Adding PostgreSQL to Django


  1. VirtualEnv
  2. Django
  3. PostgreSQL

Add on to post from Painless PostgreSQL + Django

The recommendation is to follow the steps from the original well-written post and refers to the following to fill in some of the possible gaps .

  1. Activate a virtualenv
  2. Git clone the project (in the post) to local directory
  3. Run pip install -r requirements.txt
  4. Upgrade Django version (will encounter error if this step is not performed). pip install django==1.11.17.  This only applies if you following the post and cloning the project used in the post.
  5. Create new user in Postgres, create new database & grant assess (Step 1 & 2 of post)
  6. Update on the database portion.
  7. Create environment variables in the virtualenv.  See link for more information.
    1. Note: Secret Key needs to be included as one of the environment variable.
    2. Update the postactivate file of the virtualenv so the environment variables are present when virtualenv is activated.
    3. To get path of the virtualenv: echo $VIRTUAL_ENV

Create new user in Postgres

# Psql codes for Step 1 and 2 of original post.
# ensure Postgres server is running
# create user with password
CREATE USER sample_user WITH PASSWORD 'sample_password';
# create database
CREATE DATABASE sample_database WITH OWNER sample_user;

Update database information in

# Changes in the

    'default': {
        'ENGINE': 'django.db.backends.postgresql_psycopg2',
        'NAME': os.environ.get('DB_NAME', ''),
        'USER': os.environ.get('DB_USER', ''),
        'PASSWORD': os.environ.get('DB_PASS', ''),
        'HOST': 'localhost',
        'PORT': '5432',
# SECURITY WARNING: keep the secret key used in production secret!
SECRET_KEY = os.environ.get('DJANGO_SECRET_KEY', '')

Update environment variables in VirtualEnv

# postactivate script in the project virtual env bin path.
# E.g. ~/.virtualenv/[projectname]/bin/postactivate

# This hook is sourced after this virtualenv is activated.
export DB_NAME='sample_database'
export DB_USER='sample_user'
export DB_PASS='sample_password'
export DJANGO_SECRET_KEY='thisissecretkey'

Running migrations (Ensure PostgreSQL server is running)

python makemigrations
python migrate
python createsuperuser
python runserver

Additional notes:

  1. When running python runserver on local host and error occurs, check domain is included in the ALLOWED_HOSTS of Alternatively, you can use below:
    • ALLOWED_HOSTS = [‘*’] # for local host only
  2. No database created when running psql command: CREATE DATABASE …, check if  semi-colon add to end of the statement. In the event, the ‘;’ is missing, type ‘;’ and try inputting the commands again. See link for more details.

Setup MongoDB on iOS

A simple guide to setting up MongoDB on iOS.

  1. Objectives:
      1. Install MongoDB on MacBook.
  2. Required Tools:
      1. Homebrew —  package manager for Mac
      2. MongoDB — MongoDB community version
      3. pymongo — python API for MongoDB.
  3. Steps (terminal command in blue):
      1. brew update
      2. brew install mongodb
      3. Create MongoDB Data directory (/data/db) with updated permission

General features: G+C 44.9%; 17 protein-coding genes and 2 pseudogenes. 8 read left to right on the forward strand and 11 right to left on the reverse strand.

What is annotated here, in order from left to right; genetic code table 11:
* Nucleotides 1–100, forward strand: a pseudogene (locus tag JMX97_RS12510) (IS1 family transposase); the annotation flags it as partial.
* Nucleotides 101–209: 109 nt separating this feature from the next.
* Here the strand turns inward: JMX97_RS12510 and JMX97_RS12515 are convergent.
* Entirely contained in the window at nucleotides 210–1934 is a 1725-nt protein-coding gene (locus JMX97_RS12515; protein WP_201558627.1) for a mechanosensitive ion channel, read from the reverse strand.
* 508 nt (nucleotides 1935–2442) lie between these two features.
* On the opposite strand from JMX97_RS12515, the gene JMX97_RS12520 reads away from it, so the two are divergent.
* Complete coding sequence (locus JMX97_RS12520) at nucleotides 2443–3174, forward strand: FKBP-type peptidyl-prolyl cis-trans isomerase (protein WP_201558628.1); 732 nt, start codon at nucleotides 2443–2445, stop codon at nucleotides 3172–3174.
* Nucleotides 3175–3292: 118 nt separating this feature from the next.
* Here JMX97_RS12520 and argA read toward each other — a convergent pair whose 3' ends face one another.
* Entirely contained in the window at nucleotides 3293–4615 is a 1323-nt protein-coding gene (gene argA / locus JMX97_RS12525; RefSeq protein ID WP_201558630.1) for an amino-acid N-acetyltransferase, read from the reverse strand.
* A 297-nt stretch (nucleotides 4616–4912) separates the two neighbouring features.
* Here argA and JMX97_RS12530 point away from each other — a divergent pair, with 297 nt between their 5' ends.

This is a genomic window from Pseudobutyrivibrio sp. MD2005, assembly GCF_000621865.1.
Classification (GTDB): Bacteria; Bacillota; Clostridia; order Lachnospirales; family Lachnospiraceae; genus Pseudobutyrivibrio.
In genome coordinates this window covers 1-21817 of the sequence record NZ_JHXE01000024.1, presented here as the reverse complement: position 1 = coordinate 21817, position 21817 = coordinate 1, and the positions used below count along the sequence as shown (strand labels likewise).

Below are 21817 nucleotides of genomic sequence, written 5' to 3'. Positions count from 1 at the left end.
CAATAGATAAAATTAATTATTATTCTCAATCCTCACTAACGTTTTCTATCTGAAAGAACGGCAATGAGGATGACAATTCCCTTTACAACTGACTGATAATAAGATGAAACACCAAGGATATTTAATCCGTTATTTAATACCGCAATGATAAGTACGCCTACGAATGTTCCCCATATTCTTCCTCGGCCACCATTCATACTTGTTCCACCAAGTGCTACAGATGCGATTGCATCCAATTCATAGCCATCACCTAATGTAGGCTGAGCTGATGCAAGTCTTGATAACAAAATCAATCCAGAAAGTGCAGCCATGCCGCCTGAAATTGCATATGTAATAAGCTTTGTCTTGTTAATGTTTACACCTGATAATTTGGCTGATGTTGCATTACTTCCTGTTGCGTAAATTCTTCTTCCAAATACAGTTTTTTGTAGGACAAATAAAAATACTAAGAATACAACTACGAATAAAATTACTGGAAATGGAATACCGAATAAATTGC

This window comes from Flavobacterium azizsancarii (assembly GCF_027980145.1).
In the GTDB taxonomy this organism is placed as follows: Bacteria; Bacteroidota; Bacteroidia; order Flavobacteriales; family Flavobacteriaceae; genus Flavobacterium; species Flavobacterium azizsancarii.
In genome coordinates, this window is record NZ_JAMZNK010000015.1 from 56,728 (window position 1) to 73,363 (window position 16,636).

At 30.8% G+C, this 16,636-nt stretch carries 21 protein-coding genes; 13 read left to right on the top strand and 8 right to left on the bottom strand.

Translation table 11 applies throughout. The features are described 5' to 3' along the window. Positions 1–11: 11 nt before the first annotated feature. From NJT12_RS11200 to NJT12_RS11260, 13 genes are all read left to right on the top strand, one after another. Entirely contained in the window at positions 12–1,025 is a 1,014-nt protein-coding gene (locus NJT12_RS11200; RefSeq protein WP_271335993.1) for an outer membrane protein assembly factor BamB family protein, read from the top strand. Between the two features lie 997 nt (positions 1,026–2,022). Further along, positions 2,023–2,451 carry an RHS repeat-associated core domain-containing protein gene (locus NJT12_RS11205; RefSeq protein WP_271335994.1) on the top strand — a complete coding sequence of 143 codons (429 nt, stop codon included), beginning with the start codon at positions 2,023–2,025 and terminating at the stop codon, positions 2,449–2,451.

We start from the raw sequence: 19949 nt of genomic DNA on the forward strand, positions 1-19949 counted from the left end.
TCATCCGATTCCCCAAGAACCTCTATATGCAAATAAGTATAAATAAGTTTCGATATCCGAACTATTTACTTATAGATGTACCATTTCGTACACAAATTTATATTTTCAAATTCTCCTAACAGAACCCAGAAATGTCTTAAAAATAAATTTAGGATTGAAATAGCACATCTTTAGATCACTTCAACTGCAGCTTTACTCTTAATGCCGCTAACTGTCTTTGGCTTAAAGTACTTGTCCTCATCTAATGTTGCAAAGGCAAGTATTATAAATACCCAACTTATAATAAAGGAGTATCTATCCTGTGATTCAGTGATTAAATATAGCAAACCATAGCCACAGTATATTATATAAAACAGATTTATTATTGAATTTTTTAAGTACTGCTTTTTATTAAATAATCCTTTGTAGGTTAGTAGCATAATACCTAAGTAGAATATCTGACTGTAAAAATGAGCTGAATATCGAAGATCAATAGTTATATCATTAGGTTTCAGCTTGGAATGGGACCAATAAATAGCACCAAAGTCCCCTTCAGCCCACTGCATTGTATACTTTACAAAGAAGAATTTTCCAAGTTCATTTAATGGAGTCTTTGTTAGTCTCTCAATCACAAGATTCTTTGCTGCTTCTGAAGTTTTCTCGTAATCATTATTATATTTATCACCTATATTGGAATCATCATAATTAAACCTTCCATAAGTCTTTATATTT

1. $ sudo mkdir -p /data/db
        2. $ sudo chown <user>/data/db
      4. Create/open bash_profile
        1. $ cd to users/<username>
        2. $ touch .bash_profile # skip if .bash_profile present
        3. $ open .bash_profile
      5. Insert command in  bash_profile for MongoDB commands to work in terminal
        1. export MONGO_PATH=/usr/local/mongodb
        2. export PATH=$PATH:$MONGO_PATH/bin
      6. Test: Run MongoDB
        1. terminal 1: mongod
        2. terminal 2: mongo.
      7. Install pymongo
        1. pip install pymongo

Further notes 

Rapid input data from list of files to SQLite DB

Suppose you wish to input all the data from a series of CSV files residing in a particular folder to a SQLite database, the following tools and and commands will make it a relatively fast and painless.

Each of the CSV file are assumed to be in the format where the first line is the headers and the subsequent lines are series of data. The headers need not be the same for each CSV file.

The following python modules are required.

  1. CSV module
  2. Pandas (0.15)
  3. SQLite3

The following lines of commands will input execute the following actions.

  1. Use list comprehension to get the list of file path from a particular folder.
  2. Convert the data from each CSV file into dict format using CSV DictReader and iterate over all the files, joining them to a list.
  3. Convert the list of dicts to a single Pandas Dataframe.
  4. Create a connection to a particular SQLite Database.
  5. Use Pandas to_sql() function to pass all the data to SQLite database.
  6. The code is displayed below.
<pre>import os
import csv
import pandas
import sqlite3 as lite

path = r'C:\folderpath\to\list\of\files'
## Get the full path of all the csv files.
full_path_list = [os.path.join(path,f) for\
				 f in os.listdir(path) if os.path.isfile(os.path.join(path,f)) ]

## Convert all data to list of dicts.
full_data_list =  [n for f in full_path_list for n in csv.DictReader(open(f,'r'))]

## SQL database name and initialize the sql connection.
db_filename = r'c:\data\sbrtemp3.db'
con = lite.connect(db_filename)

## Convert to dataframe and write to sql database.
pandas.DataFrame(full_data_list).to_sql('test', con, flavor='sqlite',
				schema=None, if_exists='replace', index=True,
				index_label=None, chunksize=None, dtype=None)

## Close the SQL connection

The Pandas to_sql() function is able to handle issues of duplicates and can be called multiple times if users required to add additional data. In addition, converting to a dataframe from a list of dicts also allows the headers to be different for different CSV files. Besides saving to database, user can also choose to consolidate to a single csv file by using Pandas to_csv() function.